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Passivhaus Pass

Posted: October 11, 2013

There is no ‘can do better’ assessment for leading window industry innovators Sidey Limited on their latest achievement as a partner in the 14 unit Passivhaus development at Ditchingham in Norfolk.   The scheme is the latest to be formally Passivhaus Certified and the Perth based company is delighted to have played a major part in it. 

On the surface the deliberately simple Passivhaus standard to build houses which have excellent thermal performance, exceptional air tightness, and contain a mechanical ventilation system should not prove to be over challenging; the reality though is that there are so many hidden challenges to overcome to enable this to be achieved, that working on this kind of development is anything but a simple process.  It is the belief of Passivhaus pioneers Bo Adamson and Wolfgang Feist that to build with these principles in mind will achieve accommodation standards which far exceed anything that has gone before and will future proof a development against the on-going process of climate change, and address the need to reduce reliance of fossil fuels thereby cutting CO2 emissions.

Sustainable building practice in its truest sense; for the partners on the second Passivhaus affordable housing development for Hastoe Housing Association it was a real chance to show their skills as designers of very bespoke, highly technical and innovative solutions.

Mike Stevenson Development Director for Sidey Limited takes up the story. “ Like thousands of other companies over the last 30 years we have supplied tens of thousands of windows into social housing;  as the years have gone on specifications have become ever tighter and more demanding, and it is no longer enough to just supply and install the window.  It is how the windows interact with the rest of the structure to contribute to the performance of the whole building envelope that is critical.  The passivhaus scheme at Ditchingham was the ultimate test and proof positive that the requirement to formally integrate windows and doors into the structure of this kind of development can be met.  We are delighted to have played such a significant part”.

Most challenging was how to develop and provide a structural cavity closer which would bridge the 300mm gap and still support the weight of windows which were triple glazed.  How to provide a measurable air-tightness method that was fully integrated into the window installation, and how to protect all of these elements during a demanding build process were among the other challenges facing Sidey.   All of this was further complicated by a secondary  need to ensure that the products met the requirement for building lifetime homes and secured by design, as well as offering some aesthetic appeal for the residents who would be moving upon completion.

On the surface a seemingly unworkable mixture of demands and requirements which meant that early involvement with the design and specification process was essential.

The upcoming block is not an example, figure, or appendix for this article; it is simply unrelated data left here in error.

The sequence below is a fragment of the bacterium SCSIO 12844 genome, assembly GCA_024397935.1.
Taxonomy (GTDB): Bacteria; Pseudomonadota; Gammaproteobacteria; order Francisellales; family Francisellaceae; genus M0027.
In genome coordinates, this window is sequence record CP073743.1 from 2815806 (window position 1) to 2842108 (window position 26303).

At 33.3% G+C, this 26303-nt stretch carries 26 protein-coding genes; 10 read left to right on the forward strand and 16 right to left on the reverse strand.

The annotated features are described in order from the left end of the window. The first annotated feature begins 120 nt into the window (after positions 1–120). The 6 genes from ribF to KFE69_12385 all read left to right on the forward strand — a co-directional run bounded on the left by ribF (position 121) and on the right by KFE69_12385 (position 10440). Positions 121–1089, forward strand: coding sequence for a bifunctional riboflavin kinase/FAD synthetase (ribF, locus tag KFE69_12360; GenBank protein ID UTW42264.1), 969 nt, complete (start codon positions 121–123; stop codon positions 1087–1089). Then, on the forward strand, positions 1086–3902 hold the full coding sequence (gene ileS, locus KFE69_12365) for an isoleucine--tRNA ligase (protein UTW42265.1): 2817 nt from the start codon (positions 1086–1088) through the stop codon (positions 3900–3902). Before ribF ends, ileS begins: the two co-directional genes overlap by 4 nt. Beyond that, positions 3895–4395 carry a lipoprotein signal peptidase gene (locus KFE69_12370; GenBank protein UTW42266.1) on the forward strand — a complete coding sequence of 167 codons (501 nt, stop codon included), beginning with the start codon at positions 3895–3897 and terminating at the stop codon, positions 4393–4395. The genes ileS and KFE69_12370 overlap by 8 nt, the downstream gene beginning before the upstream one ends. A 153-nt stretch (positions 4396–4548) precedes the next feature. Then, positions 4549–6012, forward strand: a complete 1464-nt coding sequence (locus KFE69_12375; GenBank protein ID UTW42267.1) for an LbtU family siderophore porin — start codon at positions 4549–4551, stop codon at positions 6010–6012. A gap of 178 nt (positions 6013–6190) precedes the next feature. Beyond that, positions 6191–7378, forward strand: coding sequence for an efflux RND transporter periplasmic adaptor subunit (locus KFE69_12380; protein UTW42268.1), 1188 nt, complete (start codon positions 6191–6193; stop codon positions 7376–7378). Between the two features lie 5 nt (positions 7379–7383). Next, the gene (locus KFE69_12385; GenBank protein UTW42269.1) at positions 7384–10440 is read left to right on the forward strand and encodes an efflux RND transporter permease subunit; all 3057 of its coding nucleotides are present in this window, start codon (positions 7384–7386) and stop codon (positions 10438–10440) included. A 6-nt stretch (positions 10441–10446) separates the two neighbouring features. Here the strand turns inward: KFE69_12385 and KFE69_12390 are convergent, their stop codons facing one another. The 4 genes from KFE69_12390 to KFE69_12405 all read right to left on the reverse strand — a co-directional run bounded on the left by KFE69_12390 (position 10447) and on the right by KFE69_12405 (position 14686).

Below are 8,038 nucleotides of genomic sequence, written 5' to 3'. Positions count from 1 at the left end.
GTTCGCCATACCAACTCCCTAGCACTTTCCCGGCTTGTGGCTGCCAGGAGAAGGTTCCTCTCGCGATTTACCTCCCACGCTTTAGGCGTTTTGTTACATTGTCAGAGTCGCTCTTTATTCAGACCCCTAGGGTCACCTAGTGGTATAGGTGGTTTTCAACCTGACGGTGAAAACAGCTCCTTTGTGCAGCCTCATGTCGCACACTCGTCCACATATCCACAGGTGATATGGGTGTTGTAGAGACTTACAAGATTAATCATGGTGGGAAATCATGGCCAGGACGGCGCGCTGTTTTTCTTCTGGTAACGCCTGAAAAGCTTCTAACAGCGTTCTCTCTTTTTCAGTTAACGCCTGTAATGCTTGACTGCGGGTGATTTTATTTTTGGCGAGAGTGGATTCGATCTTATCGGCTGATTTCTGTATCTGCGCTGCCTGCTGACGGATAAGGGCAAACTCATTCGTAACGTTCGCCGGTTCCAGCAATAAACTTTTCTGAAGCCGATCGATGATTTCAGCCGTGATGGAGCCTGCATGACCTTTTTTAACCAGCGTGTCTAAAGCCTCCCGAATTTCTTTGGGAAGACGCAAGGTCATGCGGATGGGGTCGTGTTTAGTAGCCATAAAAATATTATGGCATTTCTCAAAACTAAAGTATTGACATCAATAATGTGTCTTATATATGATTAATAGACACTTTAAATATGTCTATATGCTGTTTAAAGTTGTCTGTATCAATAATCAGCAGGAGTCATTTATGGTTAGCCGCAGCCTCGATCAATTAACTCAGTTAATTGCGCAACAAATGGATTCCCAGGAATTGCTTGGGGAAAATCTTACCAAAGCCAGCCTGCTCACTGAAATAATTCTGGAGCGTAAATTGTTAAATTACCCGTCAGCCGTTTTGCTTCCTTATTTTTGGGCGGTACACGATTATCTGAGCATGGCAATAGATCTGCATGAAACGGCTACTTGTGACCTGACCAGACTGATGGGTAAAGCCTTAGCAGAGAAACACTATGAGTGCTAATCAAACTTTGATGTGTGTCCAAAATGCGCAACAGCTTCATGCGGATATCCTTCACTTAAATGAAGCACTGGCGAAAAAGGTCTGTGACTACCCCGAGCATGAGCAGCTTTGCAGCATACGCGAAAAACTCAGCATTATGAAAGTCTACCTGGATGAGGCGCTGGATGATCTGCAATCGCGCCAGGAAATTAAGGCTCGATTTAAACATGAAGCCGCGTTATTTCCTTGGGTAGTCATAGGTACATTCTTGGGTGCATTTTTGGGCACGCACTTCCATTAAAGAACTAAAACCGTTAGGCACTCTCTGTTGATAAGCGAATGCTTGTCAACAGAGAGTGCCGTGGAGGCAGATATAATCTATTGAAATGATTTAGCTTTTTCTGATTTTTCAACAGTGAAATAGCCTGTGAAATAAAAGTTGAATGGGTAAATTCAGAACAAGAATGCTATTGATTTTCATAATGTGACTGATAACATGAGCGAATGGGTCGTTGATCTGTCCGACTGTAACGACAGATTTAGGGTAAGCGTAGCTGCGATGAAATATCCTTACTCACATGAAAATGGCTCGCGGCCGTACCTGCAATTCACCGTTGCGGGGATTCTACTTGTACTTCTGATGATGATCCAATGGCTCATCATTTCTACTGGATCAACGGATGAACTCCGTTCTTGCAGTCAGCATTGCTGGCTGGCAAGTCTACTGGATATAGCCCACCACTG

Mike continues “to meet the many and varied requirements of the brief it was essential that we had early involvement with the designers and constructors.  All parties recognised that we could not simply turn up later with a standard window and expect that it would contribute anything to the very demanding needs of this particular site.  Our first task was to design a structural cavity closer to bridge the 300mm cavity and support the weight of the windows which needed to be triple glazed. 

‘On the surface a seemingly unworkable mixture of demands and requirements’

We were able to do this so successfully that the windows we supplied were not compromised in any way in terms of style or size, meaning the future residents would have a pleasing window design.  We were able to use our own preferred and already tested airtightness membranes to ensure that there was no air leakage, and installation by our trained operatives meant that we could be confident that everything would perform exactly as it was designed do once installation was complete.”

“ The actual windows and doors themselves had their own challenges; a requirement for triple glazing,  a whole window U value of 0.8, the need to be secured by design compliant, and a requirement to be fit for purpose as products installed into ‘lifetime homes’.  Add in the requirement for the doors and sidelights to be building regulation Part K compliant in terms of barrier loading, and you can imagine how much effort was required”.

‘Installation by our trained operatives meant that we could confident that everything would perform exactly as it was designed to do’

“We chose our Solartherm Plus ® windows and composite doors for the site including a coloured frame to match the overall scheme design.  We were also able to support the overall site works by factory applying our patented Scratchguard ® re-cyclable glass coating which meant that the extremely high specification sealed units were not subject to damage on site, and would not therefore be the cause of any unforeseen costs to the client.  In fact it was refreshing for us as a company with a wholly UK based supply chain to be able to get involved in a scheme of this nature  knowing that so much of our involvement as a company and the products we supplied are genuinely contributors to sustainable development when judged against all the accepted criteria”.

The first completion of this type of construction was completed in 1991 and the Passivhaus building philosophy is claimed to be the fastest growing energy performance standard in the world. The latest development for Hastoe Housing at Ditchingham and the contribution by all the supply chain partners to make it happen,  would suggest that there is no reason why this kind of development should not continue to grow in popularity in the years to come.